Remember the classic films Dogumentary and $3000? Those were their working titles, before they became Best In Show and Pretty Woman. We look at how movie titles evolve and change. Also, is Spanglish a real language? And balaclavas, teaching your grandmother to suck eggs, buying liquor at the packie, making a train take a dirt road, and that weird sensation when you meet a stranger you feel like you already know from your friends’ Facebook updates! This episode first aired November 10, 2012.
Would some Hollywood classics still have been box-office hits if they’d stuck with their original names? Take Anhedonia, which later became Annie Hall. Or $3000, which became Pretty Woman. And can you guess the eventual title of the movie originally called Harry, This is Sally?
Here’s a puzzler: try to explain what malt tastes like without using the word malty. Or, for that matter, describe the color red. Defining sensory things is one of the great challenges that dictionary editors confront. Imagine writing and entire Dictionary of Flavors.
If she’ll make a train take a dirt road, does that mean she’s pretty or ugly? Nicole from Plano, Texas, overheard the idiom in the Zach Brown Band’s song “Different Kind of Fine.” The idea is an ugliness is so powerful it can derail a train. But as Zach Brown sings, looks aren’t all that makes a lady fine.
Sometimes a couple may be paired, but they’re just not connected. As this cartoon suggests, you might say they’re bluetoothy.
Our Quiz Master John Chaneski has a game about aptronyms for famous folks, or shall we say folks who were Almost Amous. In this puzzle, you drop the first letter of a famous person’s last name in order to give them a fitting new occupation. For example, a legendary bank robber might become an archer by losing the first letter of his last name. See if you can come up with others!
If you spend any time on Facebook, then you’ve probably had the experience of knowing a whole lot about someone, even though they’re just a friend or relative of a friend. And meeting them can be a little weird, or even a slightly creepy. There’s a word for that odd connection: foafiness, as in Friend-Of-A-Friend, or foaf.
Remember Jack Nicholson and Helen Hunt in James L. Brooks’ classic Old Friends? No? That’s because they changed the title to As Good As It Gets.
In Argentina, a certain cinematic cult classic is known as Very Important Perros. But in the United States, the film was first titled Dogumentary, then later Best In Show.
A grandmother in Palm Beach Gardens, Florida, is curious about the advice don’t teach your grandmother to suck eggs. This idiom is used as a warning not to presume that you know more than your elders, and may be connected with the old practice of henhouse thieves poking holes in an eggshell and sucking out the yolk. Variants of this expression include don’t teach your grandmother how to milk ducks or don’t teach your grandmother to steal sheep.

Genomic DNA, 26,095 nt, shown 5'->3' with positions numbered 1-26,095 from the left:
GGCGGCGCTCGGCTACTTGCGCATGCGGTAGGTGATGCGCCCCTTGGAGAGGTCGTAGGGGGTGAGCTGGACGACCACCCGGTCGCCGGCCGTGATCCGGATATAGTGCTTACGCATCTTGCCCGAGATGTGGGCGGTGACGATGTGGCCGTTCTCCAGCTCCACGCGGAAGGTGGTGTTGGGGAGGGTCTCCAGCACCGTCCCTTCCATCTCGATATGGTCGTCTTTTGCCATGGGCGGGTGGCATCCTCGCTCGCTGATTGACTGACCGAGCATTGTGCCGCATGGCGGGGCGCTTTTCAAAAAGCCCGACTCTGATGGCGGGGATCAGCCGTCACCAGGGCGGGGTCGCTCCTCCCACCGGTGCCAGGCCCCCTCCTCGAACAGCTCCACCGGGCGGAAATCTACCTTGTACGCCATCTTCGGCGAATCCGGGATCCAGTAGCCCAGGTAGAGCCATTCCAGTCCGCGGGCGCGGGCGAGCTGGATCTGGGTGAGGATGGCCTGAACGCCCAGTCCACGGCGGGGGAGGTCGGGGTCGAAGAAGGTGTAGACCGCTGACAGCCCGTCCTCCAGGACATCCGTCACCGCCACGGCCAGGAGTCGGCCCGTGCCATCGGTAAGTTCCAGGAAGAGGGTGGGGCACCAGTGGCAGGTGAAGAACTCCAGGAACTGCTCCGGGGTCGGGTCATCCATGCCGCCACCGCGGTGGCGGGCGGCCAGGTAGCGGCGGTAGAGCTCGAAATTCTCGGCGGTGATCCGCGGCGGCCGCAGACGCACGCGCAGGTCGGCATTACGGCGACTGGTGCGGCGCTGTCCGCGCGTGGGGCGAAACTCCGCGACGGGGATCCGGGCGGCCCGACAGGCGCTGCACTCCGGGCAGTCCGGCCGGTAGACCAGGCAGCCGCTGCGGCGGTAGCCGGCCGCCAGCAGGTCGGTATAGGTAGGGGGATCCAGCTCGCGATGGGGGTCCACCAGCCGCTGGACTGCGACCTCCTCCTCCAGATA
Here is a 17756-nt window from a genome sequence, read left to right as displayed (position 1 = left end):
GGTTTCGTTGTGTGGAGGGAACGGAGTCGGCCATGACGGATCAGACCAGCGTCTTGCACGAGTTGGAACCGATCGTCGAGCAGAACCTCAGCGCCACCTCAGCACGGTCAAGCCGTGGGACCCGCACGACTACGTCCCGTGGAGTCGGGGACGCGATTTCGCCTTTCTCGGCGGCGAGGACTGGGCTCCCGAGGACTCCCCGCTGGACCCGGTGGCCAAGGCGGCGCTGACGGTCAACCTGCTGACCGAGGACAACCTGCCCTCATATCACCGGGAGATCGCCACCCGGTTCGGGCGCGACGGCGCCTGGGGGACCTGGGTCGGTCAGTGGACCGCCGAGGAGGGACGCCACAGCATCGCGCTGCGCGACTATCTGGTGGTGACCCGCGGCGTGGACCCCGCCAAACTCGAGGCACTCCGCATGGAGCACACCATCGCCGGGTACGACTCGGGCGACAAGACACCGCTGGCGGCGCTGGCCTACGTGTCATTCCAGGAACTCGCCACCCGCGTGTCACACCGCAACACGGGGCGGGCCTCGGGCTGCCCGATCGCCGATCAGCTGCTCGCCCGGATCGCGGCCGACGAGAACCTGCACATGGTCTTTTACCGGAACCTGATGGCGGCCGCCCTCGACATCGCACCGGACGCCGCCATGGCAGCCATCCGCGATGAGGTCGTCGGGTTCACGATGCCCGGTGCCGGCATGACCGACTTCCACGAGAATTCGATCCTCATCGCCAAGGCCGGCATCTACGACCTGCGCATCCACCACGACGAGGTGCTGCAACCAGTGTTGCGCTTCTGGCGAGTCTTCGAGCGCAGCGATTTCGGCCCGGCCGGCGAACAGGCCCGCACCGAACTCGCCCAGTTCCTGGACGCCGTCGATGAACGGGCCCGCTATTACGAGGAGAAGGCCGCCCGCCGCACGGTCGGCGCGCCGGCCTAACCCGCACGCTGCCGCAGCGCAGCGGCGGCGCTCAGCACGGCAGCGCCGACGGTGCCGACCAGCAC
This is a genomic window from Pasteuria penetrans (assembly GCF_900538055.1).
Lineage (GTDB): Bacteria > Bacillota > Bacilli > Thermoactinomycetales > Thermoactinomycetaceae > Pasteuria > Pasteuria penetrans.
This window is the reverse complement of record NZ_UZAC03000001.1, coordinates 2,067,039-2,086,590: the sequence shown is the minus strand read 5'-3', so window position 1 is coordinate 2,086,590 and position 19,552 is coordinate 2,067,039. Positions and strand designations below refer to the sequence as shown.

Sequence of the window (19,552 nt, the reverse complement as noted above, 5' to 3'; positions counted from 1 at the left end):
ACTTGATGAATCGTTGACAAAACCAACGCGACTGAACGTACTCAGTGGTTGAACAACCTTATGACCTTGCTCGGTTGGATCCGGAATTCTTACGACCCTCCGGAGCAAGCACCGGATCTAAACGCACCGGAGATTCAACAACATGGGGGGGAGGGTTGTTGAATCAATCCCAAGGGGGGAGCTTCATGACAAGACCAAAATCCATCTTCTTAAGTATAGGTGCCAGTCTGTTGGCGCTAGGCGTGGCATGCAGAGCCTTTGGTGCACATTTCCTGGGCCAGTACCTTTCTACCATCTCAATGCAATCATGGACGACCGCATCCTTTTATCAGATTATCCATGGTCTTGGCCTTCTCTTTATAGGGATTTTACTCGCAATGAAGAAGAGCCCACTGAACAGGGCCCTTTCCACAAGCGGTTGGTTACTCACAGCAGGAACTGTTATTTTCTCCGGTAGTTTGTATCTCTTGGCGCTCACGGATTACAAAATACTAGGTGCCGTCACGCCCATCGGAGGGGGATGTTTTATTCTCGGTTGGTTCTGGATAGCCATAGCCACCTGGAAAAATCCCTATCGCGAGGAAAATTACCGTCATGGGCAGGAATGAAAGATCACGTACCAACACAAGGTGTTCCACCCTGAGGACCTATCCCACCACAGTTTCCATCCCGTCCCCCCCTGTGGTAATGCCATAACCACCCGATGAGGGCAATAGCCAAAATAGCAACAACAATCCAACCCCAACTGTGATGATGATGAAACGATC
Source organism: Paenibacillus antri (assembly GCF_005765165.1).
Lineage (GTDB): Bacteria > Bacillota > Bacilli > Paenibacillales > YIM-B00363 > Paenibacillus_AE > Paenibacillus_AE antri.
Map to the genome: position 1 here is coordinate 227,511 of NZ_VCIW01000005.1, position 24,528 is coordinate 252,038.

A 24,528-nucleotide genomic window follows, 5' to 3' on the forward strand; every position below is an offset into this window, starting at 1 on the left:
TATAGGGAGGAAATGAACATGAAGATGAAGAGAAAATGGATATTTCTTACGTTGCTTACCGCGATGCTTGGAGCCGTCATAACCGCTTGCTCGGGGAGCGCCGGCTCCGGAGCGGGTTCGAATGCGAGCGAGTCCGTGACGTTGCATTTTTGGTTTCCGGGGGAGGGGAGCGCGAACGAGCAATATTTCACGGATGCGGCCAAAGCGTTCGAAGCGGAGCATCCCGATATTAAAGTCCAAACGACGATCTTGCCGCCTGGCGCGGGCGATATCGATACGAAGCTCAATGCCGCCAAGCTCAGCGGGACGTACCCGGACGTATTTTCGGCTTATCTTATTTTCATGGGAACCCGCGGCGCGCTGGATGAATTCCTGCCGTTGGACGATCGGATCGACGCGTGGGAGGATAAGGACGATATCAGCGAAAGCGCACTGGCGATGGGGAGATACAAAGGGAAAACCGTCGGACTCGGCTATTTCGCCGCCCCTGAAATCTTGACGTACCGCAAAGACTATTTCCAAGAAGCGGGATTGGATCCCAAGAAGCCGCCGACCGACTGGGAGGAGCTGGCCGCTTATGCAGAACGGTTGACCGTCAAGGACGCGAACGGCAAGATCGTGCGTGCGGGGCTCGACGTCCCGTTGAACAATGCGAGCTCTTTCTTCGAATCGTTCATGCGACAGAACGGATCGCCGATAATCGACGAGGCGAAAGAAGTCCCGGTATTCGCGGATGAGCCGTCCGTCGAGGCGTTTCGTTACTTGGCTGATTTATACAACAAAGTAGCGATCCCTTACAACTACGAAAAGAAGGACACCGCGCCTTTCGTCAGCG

If you behave in a struthonian manner, then it means you’re behaving like an ostrich. This play term comes from struthos, the ancient Greek word for ostrich. Actually, according to the American Ostrich Association, the old belief that an ostrich will stick its head in the sand is a myth.
Jeremy Dick, a listener from Victoria, Australia, grew up in Canada loving the movie The Mighty Ducks. But once he moved down under, he realized the Aussies call it Champions. What’s that all about? Do Australians not think ducks are mighty? TV Tropes explains some reasons why titles change, like, for example, idioms that don’t translate, even across English speaking countries.
What do you call the place you purchase adult beverages? Is it a liquor store or a package store? Package store is common in the Northeast, while folks in Milwaukee know it as the beer depot, and Pennsylvanians might call it the ABC store. Tell us your preferred term!
Spanglish. What’s it all about? Is it a real language, or just a funky amalgam? Ilan Stavans‘ book Spanglish: The Making of a New American Language traces the varieties of Spanglish that have sprung up around the country, and includes his controversial translation of the first chapter of Don Quixote into Spanglish. Still, by academic standards, Spanglish itself is not technically a language.
On a previous episode, we discussed the origins of doozy, and boy did we get some responses! Many of you called and wrote to say that the Duesenberg luxury car is the source of the term. While the car’s reputation for automotive excellence may have reinforced the use of term, the problem is that the word doozy appears in print at least as early as 1903. The car, however, wasn’t widely available until about 1920.
Would you be intimidated if someone tried to rob you while wearing a balaclava? What about a ski mask? Trick question: they’re the same thing! The head covering recently made popular in the Pussy Riot protests is known as a balaclava. The name comes from the Port of Balaclava on the Black Sea, an important site in the Crimean War, and the headgear worn there to protect against the bitter cold.
Photo by David Barrie. Used under a Creative Commons license.
Books Mentioned in the Episode
|Dictionary of Flavors by Dolf De Rovira, Sr.|
|Spanglish: The Making of a New American Language by Ilan Stavans|
|Don Quixote by Miguel de Cervantes|
Music Used in the Episode
|Chicano||Dennis Coffey||Instant Coffey||Sussex|
|Also Sprach Zarathustra||Deodato||Prelude||CTI|
|Ivory and Blue||Menahan Street Band||The Crossing||Daptone|
|Magic Ride||The Counts||Magic Ride 45rpm||Aware|
|What’s Up Front That Counts||The Counts||What’s Up Front That Counts||Westbound Records|
|Ain’t It Heavy||The Soul Searchers||Blow Your Whistle||Vampi Soul|
|We The People||The Soul Searchers||We The People||Sussex|
|Let’s Call The Whole Thing Off||Ella Fitzgerald||Ella Fitzgerald Sings The George and Ira Gershwin Song Book||Verve|